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Sunday, March 16, 2008

stock market technical & fundamental analysis

What is Technical Analysis?
Technical Analysis is a method where one studies the market statistics to evaluate the worth of a company. Instead of assessing the health of the company by relying on its financial statements, it relies upon market trends to predict how a security will perform.

It is a method of evaluating stocks by analyzing stock market related activity, such as past prices and volume. Technical analysts do not attempt to measure a security's intrinsic value, but instead use charts to identify patterns that can suggest future activity. They believe in the momentum that the scrips/markets gather over a period of time and cashing in on the same. Technical analysts believe that the historical performance of stocks and markets are indications of future performance.

This method enables 'short-term' investors to gauge companies who have very good potential to gather increased earnings in the near future.

What is a Fundamental Analysis?
A method of evaluating a stock by attempting to measure its intrinsic value. Fundamental analysts study everything from the overall economy and industry conditions, to the financial condition and management of companies. A fundamental analyst would most definitely look into the details regarding the balance sheets, profit loss statements, ratios and other data that could be used to predict the future of a company.

In other words, fundamental analysis is about using real data to evaluate a stock's value. The method uses revenues, earnings, future growth, return on equity, profit margins and other data to determine a company's underlying value and potential for future growth.

What is an Overvalued Stock or an Undervalued Stock?
An overvalued stock can be understood as an inflated hope that a company will do well. Thus, a stock is overvalued if its current price exceeds the intrinsic value of the stock. The market may temporarily price stocks too high or too low and that's how investors determine whether stocks are being overvalued or undervalued. If a stock is overvalued, the current price of the stock exceeds its earnings ratio (PE ratio*) and hence investors expect the price of the stock to drop. A high PE in relation to the past PE ratio of the same stock may indicate an overvalued condition, or a high PE in relation to peer stocks may also indicate an overvalued stock.

Thus the PE ratio is one of the many ways to determine whether a stock is overvalued. *A company's P/E ratio is computed by dividing the current market price of one share of a company's stock by that company's per-share earnings.

For example, a P/E ratio of 10 means that the company has Rs1 of annual, per-share earnings for every Rs10 in share price.

A stock is undervalued when,if is selling at a much lower price than what it is actually worth.This can be determined based on fundamentals like earnings and growth prospects. One of the best-known measures for finding an undervalued stock is the price earnings ratio (P/E).

Consider Colgate and Pepsodent, which are in the same industry and have similar fundamentals. If Colgate has a P/E of 15 and Pepsodent's is 20, Colgate could be an undervalued stock.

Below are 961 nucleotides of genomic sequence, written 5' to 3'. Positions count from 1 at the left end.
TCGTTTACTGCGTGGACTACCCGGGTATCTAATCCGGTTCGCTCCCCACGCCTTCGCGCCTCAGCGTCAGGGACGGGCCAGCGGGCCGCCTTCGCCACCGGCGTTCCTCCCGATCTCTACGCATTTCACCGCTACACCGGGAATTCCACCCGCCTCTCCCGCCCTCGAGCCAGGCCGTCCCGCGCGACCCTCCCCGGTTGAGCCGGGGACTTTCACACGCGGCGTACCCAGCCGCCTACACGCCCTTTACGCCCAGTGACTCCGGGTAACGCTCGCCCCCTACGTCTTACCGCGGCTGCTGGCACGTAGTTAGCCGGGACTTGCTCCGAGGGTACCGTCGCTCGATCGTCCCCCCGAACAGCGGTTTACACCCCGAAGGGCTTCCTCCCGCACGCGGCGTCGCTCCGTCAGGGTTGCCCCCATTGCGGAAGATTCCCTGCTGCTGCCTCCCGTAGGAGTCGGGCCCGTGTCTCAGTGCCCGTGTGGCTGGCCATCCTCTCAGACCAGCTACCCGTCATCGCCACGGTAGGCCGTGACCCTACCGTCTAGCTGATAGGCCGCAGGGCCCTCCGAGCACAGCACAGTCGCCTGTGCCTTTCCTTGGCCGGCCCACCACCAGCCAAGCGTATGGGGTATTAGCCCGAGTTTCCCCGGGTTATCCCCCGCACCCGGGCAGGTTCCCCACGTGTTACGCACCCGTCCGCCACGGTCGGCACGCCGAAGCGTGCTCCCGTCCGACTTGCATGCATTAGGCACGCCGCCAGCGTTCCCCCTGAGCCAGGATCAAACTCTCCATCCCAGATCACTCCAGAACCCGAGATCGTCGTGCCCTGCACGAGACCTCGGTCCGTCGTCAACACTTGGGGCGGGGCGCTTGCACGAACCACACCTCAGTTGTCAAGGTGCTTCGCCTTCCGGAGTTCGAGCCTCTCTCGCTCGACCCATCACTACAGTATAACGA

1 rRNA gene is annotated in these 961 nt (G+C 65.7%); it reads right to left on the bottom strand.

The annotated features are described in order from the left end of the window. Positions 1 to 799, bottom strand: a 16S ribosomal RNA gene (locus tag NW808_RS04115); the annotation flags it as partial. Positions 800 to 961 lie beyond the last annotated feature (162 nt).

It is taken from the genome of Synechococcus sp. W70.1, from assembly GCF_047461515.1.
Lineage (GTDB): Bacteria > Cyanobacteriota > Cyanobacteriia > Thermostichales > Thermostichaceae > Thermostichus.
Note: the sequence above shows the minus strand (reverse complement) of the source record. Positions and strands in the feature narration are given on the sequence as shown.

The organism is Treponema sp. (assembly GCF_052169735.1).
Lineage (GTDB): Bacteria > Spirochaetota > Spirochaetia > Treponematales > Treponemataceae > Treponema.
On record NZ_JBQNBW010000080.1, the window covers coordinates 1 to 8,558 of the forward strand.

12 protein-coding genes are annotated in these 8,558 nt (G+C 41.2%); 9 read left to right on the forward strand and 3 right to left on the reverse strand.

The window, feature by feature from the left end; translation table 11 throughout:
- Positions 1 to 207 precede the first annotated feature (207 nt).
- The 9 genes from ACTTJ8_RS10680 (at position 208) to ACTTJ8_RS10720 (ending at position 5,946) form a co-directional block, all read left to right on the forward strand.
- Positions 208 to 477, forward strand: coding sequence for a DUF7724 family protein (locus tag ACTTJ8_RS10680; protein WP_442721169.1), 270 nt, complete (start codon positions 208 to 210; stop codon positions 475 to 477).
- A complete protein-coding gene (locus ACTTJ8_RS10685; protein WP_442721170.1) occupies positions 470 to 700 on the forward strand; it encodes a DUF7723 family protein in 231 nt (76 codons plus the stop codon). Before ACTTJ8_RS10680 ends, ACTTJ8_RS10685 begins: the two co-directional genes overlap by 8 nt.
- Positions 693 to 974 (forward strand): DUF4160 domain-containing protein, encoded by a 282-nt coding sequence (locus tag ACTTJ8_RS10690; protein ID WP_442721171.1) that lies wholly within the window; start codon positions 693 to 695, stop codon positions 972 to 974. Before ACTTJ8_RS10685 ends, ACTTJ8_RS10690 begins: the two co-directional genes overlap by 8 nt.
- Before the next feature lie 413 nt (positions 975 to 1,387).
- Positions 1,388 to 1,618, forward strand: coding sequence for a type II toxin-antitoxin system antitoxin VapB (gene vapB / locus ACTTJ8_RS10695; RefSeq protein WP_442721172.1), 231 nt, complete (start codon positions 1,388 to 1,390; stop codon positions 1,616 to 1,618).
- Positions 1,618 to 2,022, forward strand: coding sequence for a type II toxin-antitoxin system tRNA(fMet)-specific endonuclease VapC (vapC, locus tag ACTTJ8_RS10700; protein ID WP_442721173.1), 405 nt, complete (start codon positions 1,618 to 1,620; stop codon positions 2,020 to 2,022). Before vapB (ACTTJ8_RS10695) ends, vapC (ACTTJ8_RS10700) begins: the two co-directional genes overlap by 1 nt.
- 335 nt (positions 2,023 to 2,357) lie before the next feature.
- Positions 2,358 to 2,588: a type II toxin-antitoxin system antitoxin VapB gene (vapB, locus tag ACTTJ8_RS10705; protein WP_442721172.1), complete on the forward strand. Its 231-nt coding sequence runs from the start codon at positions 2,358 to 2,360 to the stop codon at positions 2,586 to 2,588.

What does Value Investing mean?
Value investing is an investment style, which favors good stocks at great prices over great stocks at good prices. Hence it is often referred to as "price driven investing". A value investor will buy stocks he believes the market is undervaluing, and avoid stocks that he believes the market is overvaluing. Warren Buffet, one of the world's best-known investment experts believes in Value investing.

Value investors see the potential in the stocks of companies with sound financial statements that they believe the market has undervalued; as they believe the market always overreacts to good and bad news, causing stock price movements that do not correspond with their long-term fundamentals. Value investors profit by taking a position on an undervalued stock (at a deflated price) and then profit by selling the stock when the market corrects its price later.

Value investors don't try to predict which way interest rates are heading or the direction of the market and the economy in the short term, but only look at a stock's current valuation ratios and compare them to their historical range. In other words they pick up the stocks as fledglings and cash in on them when they are valued right in the markets.

For example, say a particular stock's P/E ratio has ranged between a low of 20 and a high of 60 over the past five years, value investors would consider buying the stock if it's current P/E is around 30 or less. Once purchased, they would hold the stock until its P/E rose to the 50-60 ranges before they consider selling it or even higher if they see further potential for growth in the future.

What is Contrarian Philosophy?
Investing with a value philosophy can be considered as one form of contrarian investing. Buying stocks that are out of favor in the marketplace, and avoiding stocks that are the latest market fad is a contrarian investing strategy. Thus it is an investment style that goes against prevailing market trends, where investors buy scrips that are performing poorly now and sell them in future when they perform well. Contrarians believe in taking advantages that arise out of temporary set backs or other such reasons that have caused a stocks price to decline at the moment.

A simple example of Contrarian Philosophy would be buying umbrellas in winter season at a cheap rate and selling them during rainy days.

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